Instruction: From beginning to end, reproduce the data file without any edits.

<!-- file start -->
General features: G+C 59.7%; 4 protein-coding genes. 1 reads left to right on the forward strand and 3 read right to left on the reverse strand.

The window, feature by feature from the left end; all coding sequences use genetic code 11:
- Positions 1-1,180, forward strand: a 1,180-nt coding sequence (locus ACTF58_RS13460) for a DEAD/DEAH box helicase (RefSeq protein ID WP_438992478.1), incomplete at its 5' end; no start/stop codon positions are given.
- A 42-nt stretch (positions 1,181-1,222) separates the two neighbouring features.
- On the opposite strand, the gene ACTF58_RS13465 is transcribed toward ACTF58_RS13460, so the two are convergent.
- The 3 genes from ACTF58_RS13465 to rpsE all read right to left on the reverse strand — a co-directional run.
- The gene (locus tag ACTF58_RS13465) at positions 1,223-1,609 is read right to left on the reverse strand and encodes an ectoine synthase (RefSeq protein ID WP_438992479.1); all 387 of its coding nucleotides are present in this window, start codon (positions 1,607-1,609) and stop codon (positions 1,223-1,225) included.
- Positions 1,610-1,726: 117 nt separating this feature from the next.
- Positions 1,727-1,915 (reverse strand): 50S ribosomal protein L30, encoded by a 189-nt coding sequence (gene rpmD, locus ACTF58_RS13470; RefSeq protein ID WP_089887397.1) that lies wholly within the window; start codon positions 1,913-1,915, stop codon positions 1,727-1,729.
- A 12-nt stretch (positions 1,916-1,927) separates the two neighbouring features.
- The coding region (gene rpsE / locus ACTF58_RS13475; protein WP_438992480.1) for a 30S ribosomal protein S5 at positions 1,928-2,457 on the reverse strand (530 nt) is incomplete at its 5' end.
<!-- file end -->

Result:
General features: G+C 59.7%; 4 protein-coding genes. 1 reads left to right on the forward strand and 3 read right to left on the reverse strand.

The window, feature by feature from the left end; all coding sequences use genetic code 11:
- Positions 1-1,180, forward strand: a 1,180-nt coding sequence (locus ACTF58_RS13460) for a DEAD/DEAH box helicase (RefSeq protein ID WP_438992478.1), incomplete at its 5' end; no start/stop codon positions are given.
- A 42-nt stretch (positions 1,181-1,222) separates the two neighbouring features.
- On the opposite strand, the gene ACTF58_RS13465 is transcribed toward ACTF58_RS13460, so the two are convergent.
- The 3 genes from ACTF58_RS13465 to rpsE all read right to left on the reverse strand — a co-directional run.
- The gene (locus tag ACTF58_RS13465) at positions 1,223-1,609 is read right to left on the reverse strand and encodes an ectoine synthase (RefSeq protein ID WP_438992479.1); all 387 of its coding nucleotides are present in this window, start codon (positions 1,607-1,609) and stop codon (positions 1,223-1,225) included.
- Positions 1,610-1,726: 117 nt separating this feature from the next.
- Positions 1,727-1,915 (reverse strand): 50S ribosomal protein L30, encoded by a 189-nt coding sequence (gene rpmD, locus ACTF58_RS13470; RefSeq protein ID WP_089887397.1) that lies wholly within the window; start codon positions 1,913-1,915, stop codon positions 1,727-1,729.
- A 12-nt stretch (positions 1,916-1,927) separates the two neighbouring features.
- The coding region (gene rpsE / locus ACTF58_RS13475; protein WP_438992480.1) for a 30S ribosomal protein S5 at positions 1,928-2,457 on the reverse strand (530 nt) is incomplete at its 5' end.